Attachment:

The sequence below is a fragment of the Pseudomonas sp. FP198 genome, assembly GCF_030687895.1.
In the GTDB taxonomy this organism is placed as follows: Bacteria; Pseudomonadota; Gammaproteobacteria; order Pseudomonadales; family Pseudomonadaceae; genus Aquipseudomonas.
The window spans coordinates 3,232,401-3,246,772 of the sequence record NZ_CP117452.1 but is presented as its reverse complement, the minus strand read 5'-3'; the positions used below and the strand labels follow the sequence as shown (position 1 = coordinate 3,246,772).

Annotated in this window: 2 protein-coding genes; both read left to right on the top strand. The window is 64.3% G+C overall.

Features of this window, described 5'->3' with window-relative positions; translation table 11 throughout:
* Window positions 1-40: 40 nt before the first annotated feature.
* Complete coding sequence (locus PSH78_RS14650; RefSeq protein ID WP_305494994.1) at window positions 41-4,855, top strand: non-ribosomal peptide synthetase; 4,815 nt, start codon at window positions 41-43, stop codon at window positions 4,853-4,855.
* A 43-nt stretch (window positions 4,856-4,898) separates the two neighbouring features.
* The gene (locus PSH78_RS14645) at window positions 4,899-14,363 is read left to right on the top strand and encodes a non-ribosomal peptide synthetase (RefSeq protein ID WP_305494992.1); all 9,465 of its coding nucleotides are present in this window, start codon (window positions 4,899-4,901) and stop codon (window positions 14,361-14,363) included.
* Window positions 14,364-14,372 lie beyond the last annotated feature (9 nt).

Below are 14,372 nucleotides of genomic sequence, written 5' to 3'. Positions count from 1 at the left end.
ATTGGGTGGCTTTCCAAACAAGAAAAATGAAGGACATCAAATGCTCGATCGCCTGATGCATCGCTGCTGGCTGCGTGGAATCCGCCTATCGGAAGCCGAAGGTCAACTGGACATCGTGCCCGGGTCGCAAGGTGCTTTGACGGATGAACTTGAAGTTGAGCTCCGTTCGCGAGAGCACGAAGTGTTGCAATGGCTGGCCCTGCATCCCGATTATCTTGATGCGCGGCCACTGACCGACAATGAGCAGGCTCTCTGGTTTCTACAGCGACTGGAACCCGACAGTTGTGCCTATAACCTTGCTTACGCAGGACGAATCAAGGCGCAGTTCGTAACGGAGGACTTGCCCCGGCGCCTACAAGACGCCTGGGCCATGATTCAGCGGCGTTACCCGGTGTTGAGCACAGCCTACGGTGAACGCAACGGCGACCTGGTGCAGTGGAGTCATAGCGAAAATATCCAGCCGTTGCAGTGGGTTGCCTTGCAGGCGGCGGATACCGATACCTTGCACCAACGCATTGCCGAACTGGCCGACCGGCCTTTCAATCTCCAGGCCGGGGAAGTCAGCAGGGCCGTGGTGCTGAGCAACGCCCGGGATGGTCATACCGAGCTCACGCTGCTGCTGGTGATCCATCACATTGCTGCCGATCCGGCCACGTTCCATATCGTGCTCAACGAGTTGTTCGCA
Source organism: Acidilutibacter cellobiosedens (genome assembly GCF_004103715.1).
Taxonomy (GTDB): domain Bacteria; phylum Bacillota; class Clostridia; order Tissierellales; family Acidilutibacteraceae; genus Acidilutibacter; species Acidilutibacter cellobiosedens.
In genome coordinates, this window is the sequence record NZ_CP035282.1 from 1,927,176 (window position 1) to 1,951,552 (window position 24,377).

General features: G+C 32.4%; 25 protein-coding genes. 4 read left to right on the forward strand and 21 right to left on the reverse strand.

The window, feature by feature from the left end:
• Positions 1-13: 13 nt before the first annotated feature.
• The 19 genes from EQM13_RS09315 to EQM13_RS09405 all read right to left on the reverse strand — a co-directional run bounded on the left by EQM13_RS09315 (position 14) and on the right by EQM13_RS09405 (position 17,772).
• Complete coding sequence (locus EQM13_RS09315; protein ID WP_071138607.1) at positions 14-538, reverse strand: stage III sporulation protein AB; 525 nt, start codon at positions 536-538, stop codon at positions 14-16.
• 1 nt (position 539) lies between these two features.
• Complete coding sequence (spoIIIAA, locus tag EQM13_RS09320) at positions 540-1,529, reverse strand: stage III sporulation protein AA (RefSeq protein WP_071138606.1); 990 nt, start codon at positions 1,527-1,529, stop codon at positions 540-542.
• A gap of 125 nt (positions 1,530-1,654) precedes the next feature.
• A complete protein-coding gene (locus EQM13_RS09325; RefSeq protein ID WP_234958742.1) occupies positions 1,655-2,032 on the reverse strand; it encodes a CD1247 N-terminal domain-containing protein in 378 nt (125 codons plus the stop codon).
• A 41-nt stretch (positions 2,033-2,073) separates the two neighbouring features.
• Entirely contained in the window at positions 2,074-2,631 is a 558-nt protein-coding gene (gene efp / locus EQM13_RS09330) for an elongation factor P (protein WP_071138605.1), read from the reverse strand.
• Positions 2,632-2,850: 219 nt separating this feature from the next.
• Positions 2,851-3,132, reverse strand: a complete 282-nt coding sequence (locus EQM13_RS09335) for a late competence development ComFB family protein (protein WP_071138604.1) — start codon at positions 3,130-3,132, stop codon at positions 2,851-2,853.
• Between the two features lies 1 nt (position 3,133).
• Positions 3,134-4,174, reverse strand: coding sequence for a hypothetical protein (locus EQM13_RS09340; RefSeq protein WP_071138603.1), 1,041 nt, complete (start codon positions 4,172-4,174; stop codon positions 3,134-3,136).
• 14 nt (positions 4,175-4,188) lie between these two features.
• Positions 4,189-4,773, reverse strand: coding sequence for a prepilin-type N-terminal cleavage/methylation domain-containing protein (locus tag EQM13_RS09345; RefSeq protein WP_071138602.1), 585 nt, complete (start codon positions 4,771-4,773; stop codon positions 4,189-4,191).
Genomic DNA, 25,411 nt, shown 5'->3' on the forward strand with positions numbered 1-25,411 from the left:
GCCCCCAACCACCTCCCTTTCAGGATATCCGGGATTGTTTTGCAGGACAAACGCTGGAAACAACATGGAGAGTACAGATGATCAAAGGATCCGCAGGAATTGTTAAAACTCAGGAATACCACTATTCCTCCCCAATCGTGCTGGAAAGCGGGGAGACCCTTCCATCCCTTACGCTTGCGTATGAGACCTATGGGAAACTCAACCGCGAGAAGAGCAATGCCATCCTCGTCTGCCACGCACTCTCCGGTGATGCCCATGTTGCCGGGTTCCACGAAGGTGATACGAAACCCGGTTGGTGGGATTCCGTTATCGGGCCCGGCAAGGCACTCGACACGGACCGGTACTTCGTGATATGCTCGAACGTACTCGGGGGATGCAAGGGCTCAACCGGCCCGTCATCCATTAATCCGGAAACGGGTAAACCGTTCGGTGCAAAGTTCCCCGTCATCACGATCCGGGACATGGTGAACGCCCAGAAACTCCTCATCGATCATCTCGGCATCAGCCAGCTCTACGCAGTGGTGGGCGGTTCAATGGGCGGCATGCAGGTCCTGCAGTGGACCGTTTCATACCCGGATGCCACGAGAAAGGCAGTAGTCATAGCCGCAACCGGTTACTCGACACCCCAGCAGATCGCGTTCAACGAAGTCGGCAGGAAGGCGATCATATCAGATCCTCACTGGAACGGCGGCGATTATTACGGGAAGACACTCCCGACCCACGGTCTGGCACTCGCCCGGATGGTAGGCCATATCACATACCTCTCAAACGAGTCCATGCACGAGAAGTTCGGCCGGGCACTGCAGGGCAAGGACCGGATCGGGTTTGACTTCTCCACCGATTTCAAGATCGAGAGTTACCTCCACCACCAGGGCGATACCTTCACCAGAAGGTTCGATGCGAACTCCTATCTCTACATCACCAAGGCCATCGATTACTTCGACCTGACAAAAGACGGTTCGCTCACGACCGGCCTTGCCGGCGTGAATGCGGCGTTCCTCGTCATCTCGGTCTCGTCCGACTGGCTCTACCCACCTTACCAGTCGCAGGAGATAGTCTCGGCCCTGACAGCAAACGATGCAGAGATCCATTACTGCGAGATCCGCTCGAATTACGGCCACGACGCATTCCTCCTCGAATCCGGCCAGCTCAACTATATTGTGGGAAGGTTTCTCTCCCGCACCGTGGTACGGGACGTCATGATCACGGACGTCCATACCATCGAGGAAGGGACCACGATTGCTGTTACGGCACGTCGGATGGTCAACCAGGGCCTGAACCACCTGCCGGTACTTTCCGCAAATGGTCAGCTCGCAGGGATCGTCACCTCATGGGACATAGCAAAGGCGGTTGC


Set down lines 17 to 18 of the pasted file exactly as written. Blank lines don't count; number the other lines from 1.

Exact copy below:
The window, feature by feature from the left end:
• Positions 1-13: 13 nt before the first annotated feature.